In truth the only life in her is centred in the market-place outside the walls, where big expanding Rabat goes on certain days to provision herself. The market of Sale, though typical of all Moroccan markets, has an animation and picturesqueness of its own. Its rows of white tents pitched on a dusty square between the outer walls and the fruit-gardens make it look as though a hostile tribe had sat down to lay siege to the town, but the army is an army of hucksters, of farmers from the rich black lands along the river, of swarthy nomads and leather-gaitered peasant women from the hills, of slaves and servants and tradesmen from Rabat and Sale; a draped, veiled, turbaned mob shrieking, bargaining, fist-shaking, call on Allah to witness the monstrous villanies of the misbegotten miscreants they are trading with, and then, struck with the mysterious Eastern apathy, sinking down in languid heaps of muslin among the black figs, purple onions and rosy melons, the fluttering hens, the tethered goats, the whinnying foals, that are all enclosed in an outer circle of folded-up camels and of mules dozing under faded crimson saddles.
[Illustration: From a photograph by Schmitt, Rabat
Sale—market-place outside the town]
CHELLA AND THE GREAT MOSQUE
The Merinid Sultans of Rabat had a terribly troublesome neighbour across the Bou-Regreg, and they built Chella to keep an eye on the pirates of Sale. But Chella has fallen like a Babylonian city triumphed over by the prophets; while Sale, sly, fierce and irrepressible, continued till well on in the nineteenth century to breed pirates and fanatics.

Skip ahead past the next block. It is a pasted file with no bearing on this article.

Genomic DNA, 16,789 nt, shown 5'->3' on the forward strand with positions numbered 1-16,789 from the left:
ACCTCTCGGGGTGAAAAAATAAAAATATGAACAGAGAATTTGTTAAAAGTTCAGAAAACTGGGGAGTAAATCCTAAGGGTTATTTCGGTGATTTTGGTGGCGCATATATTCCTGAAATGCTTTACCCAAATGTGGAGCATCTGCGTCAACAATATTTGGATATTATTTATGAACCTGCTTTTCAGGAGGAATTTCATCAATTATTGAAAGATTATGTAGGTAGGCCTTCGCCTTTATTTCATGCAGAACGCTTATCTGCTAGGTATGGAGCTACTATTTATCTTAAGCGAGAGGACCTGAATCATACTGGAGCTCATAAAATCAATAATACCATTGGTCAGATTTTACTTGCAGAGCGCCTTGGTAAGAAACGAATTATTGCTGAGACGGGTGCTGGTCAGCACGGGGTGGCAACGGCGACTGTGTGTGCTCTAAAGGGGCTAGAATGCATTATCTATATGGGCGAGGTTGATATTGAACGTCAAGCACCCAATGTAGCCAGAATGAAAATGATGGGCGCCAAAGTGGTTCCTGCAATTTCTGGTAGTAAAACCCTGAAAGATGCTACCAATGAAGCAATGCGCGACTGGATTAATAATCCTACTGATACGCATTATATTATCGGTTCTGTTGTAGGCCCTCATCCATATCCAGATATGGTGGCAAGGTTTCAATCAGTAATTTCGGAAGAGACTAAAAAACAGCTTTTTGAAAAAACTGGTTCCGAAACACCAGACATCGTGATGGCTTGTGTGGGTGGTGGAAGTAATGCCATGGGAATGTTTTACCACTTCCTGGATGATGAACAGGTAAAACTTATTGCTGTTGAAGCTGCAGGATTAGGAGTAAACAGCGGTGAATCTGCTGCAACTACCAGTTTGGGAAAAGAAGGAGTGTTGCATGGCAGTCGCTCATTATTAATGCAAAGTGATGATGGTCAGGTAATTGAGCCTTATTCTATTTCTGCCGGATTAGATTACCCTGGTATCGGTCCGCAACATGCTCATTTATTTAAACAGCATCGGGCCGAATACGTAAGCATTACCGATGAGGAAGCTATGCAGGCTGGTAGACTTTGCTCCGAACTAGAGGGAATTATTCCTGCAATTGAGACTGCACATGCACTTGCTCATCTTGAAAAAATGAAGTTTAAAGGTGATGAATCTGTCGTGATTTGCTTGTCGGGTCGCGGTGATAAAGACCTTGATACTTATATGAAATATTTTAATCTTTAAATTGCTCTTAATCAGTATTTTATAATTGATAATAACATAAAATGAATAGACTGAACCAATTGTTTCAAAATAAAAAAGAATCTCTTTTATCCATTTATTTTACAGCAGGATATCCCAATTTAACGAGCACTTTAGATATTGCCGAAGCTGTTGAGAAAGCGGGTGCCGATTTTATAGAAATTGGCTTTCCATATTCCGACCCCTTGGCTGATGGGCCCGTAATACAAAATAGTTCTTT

The ruins of Chella lie on the farther side of the plateau above the native town of Rabat. The mighty wall enclosing them faces the city wall of Rabat, looking at it across one of those great red powdery wastes which seem, in this strange land, like death and the desert forever creeping up to overwhelm the puny works of man.
The red waste is scored by countless trains of donkeys carrying water from the springs of Chella, by long caravans of mules and camels, and by the busy motors of the French administration; yet there emanates from it an impression of solitude and decay which even the prosaic tinkle of the trams jogging out from the European town to the Exhibition grounds above the sea cannot long dispel.
Perpetually, even in the new thriving French Morocco, the outline of a ruin or the look in a pair of eyes shifts the scene, rends the thin veil of the European Illusion, and confronts one with the old grey Moslem reality. Passing under the gate of Chella, with its richly carved corbels and lofty crenellated towers, one feels one’s self thus completely reabsorbed into the past.
Below the gate the ground slopes away, bare and blazing, to a hollow where a little blue-green minaret gleams through fig-trees, and fragments of arch and vaulting reveal the outline of a ruined mosque.